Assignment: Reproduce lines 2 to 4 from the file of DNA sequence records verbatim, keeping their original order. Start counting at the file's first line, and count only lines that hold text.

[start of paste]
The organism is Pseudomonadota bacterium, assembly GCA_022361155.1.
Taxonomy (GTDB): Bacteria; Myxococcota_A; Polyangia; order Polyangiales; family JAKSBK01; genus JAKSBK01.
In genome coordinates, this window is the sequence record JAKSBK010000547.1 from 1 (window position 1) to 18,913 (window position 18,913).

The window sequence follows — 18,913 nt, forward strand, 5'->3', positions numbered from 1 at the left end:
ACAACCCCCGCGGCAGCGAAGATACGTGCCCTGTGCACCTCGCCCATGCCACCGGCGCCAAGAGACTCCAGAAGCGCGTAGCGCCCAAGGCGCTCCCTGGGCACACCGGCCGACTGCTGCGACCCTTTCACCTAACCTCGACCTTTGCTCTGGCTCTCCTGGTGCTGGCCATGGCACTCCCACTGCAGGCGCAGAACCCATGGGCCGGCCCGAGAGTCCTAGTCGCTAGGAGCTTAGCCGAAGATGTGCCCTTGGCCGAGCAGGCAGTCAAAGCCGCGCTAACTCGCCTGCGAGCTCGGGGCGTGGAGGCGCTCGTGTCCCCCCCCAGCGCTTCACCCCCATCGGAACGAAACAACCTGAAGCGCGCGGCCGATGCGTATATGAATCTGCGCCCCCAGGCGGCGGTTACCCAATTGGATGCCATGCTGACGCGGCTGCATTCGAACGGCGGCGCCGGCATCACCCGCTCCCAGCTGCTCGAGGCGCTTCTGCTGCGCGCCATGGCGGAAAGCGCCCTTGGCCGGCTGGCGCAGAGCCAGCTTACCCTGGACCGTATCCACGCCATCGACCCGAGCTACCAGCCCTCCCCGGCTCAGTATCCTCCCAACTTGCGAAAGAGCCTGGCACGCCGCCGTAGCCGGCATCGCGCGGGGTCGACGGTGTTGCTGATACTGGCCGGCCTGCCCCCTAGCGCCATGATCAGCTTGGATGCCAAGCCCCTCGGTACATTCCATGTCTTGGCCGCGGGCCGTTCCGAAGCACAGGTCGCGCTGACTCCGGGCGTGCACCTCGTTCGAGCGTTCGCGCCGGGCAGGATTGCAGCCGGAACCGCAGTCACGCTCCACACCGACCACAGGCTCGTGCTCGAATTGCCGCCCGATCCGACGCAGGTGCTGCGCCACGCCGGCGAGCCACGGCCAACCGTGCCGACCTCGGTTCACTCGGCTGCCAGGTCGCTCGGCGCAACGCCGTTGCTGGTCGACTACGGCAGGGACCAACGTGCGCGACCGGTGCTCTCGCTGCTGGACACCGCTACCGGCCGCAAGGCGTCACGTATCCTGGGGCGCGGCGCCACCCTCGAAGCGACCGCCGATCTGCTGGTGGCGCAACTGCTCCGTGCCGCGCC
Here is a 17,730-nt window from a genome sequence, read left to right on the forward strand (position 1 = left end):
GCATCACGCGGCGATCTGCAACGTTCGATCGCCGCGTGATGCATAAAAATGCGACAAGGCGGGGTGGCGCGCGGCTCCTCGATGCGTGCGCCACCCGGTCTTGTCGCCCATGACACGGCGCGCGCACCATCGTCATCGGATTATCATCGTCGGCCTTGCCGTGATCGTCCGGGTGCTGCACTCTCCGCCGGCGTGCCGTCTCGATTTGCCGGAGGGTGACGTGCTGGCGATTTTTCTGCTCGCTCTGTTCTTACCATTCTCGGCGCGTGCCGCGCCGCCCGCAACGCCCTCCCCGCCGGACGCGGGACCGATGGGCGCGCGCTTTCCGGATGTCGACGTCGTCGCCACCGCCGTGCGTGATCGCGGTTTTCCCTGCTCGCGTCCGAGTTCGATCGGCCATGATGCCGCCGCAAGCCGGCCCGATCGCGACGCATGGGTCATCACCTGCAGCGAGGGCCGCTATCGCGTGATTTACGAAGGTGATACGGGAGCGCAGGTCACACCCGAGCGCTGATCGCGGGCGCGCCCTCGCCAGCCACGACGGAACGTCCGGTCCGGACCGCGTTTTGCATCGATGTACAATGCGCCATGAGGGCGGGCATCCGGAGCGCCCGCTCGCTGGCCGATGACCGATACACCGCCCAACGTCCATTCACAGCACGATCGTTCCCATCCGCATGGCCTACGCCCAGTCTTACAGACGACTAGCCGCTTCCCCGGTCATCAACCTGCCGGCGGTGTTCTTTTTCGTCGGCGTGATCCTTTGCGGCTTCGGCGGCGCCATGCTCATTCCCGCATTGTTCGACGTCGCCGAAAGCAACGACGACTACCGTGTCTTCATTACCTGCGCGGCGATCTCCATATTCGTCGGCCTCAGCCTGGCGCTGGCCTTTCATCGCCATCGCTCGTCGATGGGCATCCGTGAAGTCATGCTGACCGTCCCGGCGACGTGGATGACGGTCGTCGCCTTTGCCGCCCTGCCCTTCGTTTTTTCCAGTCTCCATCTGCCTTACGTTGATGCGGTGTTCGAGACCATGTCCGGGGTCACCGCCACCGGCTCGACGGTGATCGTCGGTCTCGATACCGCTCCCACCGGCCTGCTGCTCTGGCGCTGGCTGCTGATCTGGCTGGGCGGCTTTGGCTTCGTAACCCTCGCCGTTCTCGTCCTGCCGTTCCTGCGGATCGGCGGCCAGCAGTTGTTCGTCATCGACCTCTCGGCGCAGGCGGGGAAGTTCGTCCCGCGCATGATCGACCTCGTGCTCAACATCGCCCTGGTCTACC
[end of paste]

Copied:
Taxonomy (GTDB): Bacteria; Myxococcota_A; Polyangia; order Polyangiales; family JAKSBK01; genus JAKSBK01.
In genome coordinates, this window is the sequence record JAKSBK010000547.1 from 1 (window position 1) to 18,913 (window position 18,913).

The window sequence follows — 18,913 nt, forward strand, 5'->3', positions numbered from 1 at the left end: